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anonymous
 one year ago
Find the angle between the given vectors to the nearest tenth of a degree.
u = <2, 4>, v = <3, 8>
anonymous
 one year ago
Find the angle between the given vectors to the nearest tenth of a degree. u = <2, 4>, v = <3, 8>

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anonymous
 one year ago
Best ResponseYou've already chosen the best response.0I got this much so far, is it right? u=sqrt. 2^2+4^2 v=sqrt.3^2+8^2 u=4.5 v=8.5 dot=38.25

IrishBoy123
 one year ago
Best ResponseYou've already chosen the best response.1look at your dot again

anonymous
 one year ago
Best ResponseYou've already chosen the best response.0isnt dot multiplying u and v?

anonymous
 one year ago
Best ResponseYou've already chosen the best response.0okay and now what do i do?

Michele_Laino
 one year ago
Best ResponseYou've already chosen the best response.1better is if we write the lengths of our vectors, like this: \[\Large \begin{gathered} \left\ u \right\ = \sqrt {4 + 16} = \sqrt {20} \hfill \\ \left\ v \right\ = \sqrt {9 + 64} = \sqrt {73} \hfill \\ \end{gathered} \]

IrishBoy123
 one year ago
Best ResponseYou've already chosen the best response.1\(\large cos \theta = \frac{\vec u \bullet \vec v}{\vec u\vec v} \)

IrishBoy123
 one year ago
Best ResponseYou've already chosen the best response.1find arccos use calculator!

anonymous
 one year ago
Best ResponseYou've already chosen the best response.0Im so confused lol what do I put for cos theta= like what goes in the u and v?

IrishBoy123
 one year ago
Best ResponseYou've already chosen the best response.1calculate the RHS first then, ie using your numbers: \(\large \frac{38}{4.5 \times 8.5}\) what do you get we NEED TO optimise later but do this for now

anonymous
 one year ago
Best ResponseYou've already chosen the best response.0.9934640523 arccos=6.55

IrishBoy123
 one year ago
Best ResponseYou've already chosen the best response.1yeah! that's a correct answer for "your" numbers but as @Michele_Laino pointed out, your rounding is going to let you down use these instead \(\huge \frac{38}{\sqrt{20}\times \sqrt{73}}\) your calculator will now compute these square roots for you to a very high dgeree of accuracy, and you will get a much more accurate answer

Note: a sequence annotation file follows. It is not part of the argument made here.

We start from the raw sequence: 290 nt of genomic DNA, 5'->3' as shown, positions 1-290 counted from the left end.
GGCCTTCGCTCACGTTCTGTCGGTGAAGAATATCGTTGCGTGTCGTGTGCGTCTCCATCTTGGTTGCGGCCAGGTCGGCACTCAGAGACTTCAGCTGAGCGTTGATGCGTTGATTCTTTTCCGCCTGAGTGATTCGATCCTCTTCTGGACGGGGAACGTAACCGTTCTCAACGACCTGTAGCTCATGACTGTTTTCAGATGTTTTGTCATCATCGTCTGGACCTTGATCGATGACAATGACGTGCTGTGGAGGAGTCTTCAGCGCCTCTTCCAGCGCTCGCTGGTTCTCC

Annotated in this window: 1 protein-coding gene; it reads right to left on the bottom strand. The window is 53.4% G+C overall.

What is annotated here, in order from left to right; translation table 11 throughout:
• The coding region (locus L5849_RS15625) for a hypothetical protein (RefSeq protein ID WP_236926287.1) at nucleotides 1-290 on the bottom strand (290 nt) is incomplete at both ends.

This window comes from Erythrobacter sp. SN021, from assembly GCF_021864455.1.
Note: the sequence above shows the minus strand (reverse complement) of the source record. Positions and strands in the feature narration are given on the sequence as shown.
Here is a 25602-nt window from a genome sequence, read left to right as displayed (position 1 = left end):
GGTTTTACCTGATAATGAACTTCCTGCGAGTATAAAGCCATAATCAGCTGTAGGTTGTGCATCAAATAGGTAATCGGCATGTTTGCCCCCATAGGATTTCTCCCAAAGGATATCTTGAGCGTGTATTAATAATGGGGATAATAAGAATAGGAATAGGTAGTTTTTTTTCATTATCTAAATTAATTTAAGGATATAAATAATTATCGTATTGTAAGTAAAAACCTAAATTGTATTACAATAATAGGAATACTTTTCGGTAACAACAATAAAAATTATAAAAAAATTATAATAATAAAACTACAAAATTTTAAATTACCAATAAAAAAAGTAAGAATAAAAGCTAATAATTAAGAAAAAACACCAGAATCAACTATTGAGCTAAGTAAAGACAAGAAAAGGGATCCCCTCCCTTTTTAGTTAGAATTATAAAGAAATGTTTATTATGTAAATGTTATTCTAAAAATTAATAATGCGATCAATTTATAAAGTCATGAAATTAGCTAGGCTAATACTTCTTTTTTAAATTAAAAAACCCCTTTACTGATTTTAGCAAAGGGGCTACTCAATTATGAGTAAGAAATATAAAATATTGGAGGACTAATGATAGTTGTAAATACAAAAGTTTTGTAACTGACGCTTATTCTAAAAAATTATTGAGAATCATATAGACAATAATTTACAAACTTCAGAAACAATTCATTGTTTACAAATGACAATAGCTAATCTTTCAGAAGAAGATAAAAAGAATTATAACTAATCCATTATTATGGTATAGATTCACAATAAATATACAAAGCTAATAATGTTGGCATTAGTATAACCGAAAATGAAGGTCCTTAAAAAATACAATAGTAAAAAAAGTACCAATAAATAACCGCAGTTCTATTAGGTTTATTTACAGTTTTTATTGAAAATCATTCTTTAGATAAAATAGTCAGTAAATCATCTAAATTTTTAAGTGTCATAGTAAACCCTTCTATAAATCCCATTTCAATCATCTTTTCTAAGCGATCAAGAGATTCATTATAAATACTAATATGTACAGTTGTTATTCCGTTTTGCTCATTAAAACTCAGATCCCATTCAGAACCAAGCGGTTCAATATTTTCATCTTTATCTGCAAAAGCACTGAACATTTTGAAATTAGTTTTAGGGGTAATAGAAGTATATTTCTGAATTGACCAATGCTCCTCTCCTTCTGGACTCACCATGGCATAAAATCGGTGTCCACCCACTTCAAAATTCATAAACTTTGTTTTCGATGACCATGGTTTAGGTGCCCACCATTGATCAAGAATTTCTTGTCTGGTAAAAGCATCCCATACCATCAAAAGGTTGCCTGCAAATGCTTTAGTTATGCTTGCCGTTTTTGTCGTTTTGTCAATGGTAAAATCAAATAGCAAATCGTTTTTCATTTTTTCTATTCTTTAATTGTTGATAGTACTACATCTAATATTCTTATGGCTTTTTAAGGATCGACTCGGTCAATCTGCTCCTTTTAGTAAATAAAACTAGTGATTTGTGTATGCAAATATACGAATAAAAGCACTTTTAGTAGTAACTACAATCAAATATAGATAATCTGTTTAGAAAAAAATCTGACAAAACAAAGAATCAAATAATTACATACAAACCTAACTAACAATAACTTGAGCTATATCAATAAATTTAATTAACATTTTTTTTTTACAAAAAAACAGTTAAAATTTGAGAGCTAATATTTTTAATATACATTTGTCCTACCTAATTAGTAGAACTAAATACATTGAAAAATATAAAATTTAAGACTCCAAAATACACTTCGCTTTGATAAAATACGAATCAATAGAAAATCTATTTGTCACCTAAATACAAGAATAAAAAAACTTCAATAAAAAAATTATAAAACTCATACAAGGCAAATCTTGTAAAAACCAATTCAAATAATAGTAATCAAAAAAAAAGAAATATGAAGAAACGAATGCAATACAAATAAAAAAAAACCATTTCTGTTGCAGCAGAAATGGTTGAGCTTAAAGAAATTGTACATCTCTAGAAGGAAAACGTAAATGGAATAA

IrishBoy123
 one year ago
Best ResponseYou've already chosen the best response.1yep that should give a very accurate answer if you do not round yourself into oblivion! what do you get for \(\theta\) now?

anonymous
 one year ago
Best ResponseYou've already chosen the best response.0What how do I find theta again?

IrishBoy123
 one year ago
Best ResponseYou've already chosen the best response.1you say \(cos \theta = .9945054529\) so ask your calculator for the inverse cosine of \( .9945054529\) like you did last time....

IrishBoy123
 one year ago
Best ResponseYou've already chosen the best response.1the issue here might be calculator this is what mine looks like and it is a fairly basic one

IrishBoy123
 one year ago
Best ResponseYou've already chosen the best response.1see how all information is in the calculator, so i am not rounding anything. that guarantees accuracy

IrishBoy123
 one year ago
Best ResponseYou've already chosen the best response.1i've also inadvertently given you the answer (!!) .... but anyways compare that to the 6.55 you originally calculated. the question wants you to be accurate to within 1/10 th of a degree, so 6.55 would have failed...

anonymous
 one year ago
Best ResponseYou've already chosen the best response.0Yeah whoa accuracy haha yeah my calculator doesn't read what yours reads I wonder why

anonymous
 one year ago
Best ResponseYou've already chosen the best response.0thank you so much can you help me in a last question though?

IrishBoy123
 one year ago
Best ResponseYou've already chosen the best response.1sure but make a new thread for each quetsion
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